Avoiding Joplin car accidents: Watch out for these careless and negligent driving behaviors

Close up of a car tire while the car is drivingUnder Missouri law, all motorists are required to drive "in a careful and prudent manner and at a rate of speed so as not to endanger the property of another or the life and limb of any person and [to] exercise the highest degree of care." Unfortunately, many drivers fail to exercise this level of caution when they're on the road. In fact, careless and negligent drivers often cause car accidents that result in injury to innocent Joplin motorists - folks who just happen to be in the wrong place at the wrong time. In this post, our Missouri personal injury lawyers discuss a few common reckless driving behaviors and recommend a few safety tips to help protect everyone on the road.

• Excessive speed. Authorities say excessive speed is a factor in nearly a third of all auto accident deaths each year. Traveling too fast for conditions reduces the amount of time that a driver has to recognize and react to a roadway emergency. Speed also has a direct impact on the severity of a crash and resulting injuries: as the impact speed increases, so does the crash energy that needs to be managed - and a vehicle can only manage a limited amount of crash energy before occupant safety is threatened. Be sure to obey the speed limit and adjust your speed as needed for roadway, traffic and weather conditions.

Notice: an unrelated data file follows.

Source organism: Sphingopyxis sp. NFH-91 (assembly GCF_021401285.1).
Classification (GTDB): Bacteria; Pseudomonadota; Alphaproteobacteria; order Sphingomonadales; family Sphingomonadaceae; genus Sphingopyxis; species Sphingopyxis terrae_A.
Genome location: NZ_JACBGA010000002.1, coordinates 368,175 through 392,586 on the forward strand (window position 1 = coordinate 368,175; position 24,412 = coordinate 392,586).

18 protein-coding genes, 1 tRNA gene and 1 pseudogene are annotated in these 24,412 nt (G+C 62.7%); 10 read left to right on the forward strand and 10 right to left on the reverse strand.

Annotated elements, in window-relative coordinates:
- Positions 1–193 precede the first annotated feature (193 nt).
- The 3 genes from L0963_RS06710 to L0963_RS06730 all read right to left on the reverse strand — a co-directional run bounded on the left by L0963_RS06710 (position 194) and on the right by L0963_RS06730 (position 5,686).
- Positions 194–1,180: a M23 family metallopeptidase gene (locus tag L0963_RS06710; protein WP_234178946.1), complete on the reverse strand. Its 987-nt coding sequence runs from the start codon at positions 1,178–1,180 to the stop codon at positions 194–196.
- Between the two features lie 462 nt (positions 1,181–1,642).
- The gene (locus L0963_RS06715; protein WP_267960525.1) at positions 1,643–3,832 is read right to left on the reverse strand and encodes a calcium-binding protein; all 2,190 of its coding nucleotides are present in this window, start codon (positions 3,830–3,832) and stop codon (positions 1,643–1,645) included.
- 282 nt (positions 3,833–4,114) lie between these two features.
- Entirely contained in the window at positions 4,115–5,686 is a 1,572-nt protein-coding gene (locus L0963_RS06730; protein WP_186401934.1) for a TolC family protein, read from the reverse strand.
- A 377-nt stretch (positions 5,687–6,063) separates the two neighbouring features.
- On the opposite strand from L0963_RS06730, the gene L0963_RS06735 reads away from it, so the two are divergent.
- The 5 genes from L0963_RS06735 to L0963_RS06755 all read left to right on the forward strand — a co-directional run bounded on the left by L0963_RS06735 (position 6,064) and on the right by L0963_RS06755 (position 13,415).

• Fleeing from the police. According to the National Highway Traffic Safety Administration, approximately 360 people die in high-speed police pursuits each year. Innocent bystanders account for a third of those deaths. If you see a vehicle being pursued, take immediate steps to get out of that vehicle's path.

• Passing emergency vehicles or school buses when their lights are flashing. When an emergency vehicle is displaying flashing lights or sounding its siren, Missouri state law requires that you yield the right of way to that vehicle and pull as far to the right as possible. If the vehicle is non-moving (for example, during a traffic stop or construction project), you must "move over" into an adjacent lane when possible. State law also requires that you stop for school buses when their stop sign is displayed, and when they stop at railroad crossings.

• Failing to obey traffic signals. It's just common sense: when drivers run stop signs or ignore traffic lights, the chances of a collision are greatly increased. All drivers should use extra caution when proceeding through intersections.

• Following too closely ("tailgating"). Use the three-second rule to ensure you have allowed enough distance between your vehicle and the one traveling in front of you. Tailgating is an extremely common cause of rear-end collisions, which commonly result in serious neck, shoulder and back injuries.

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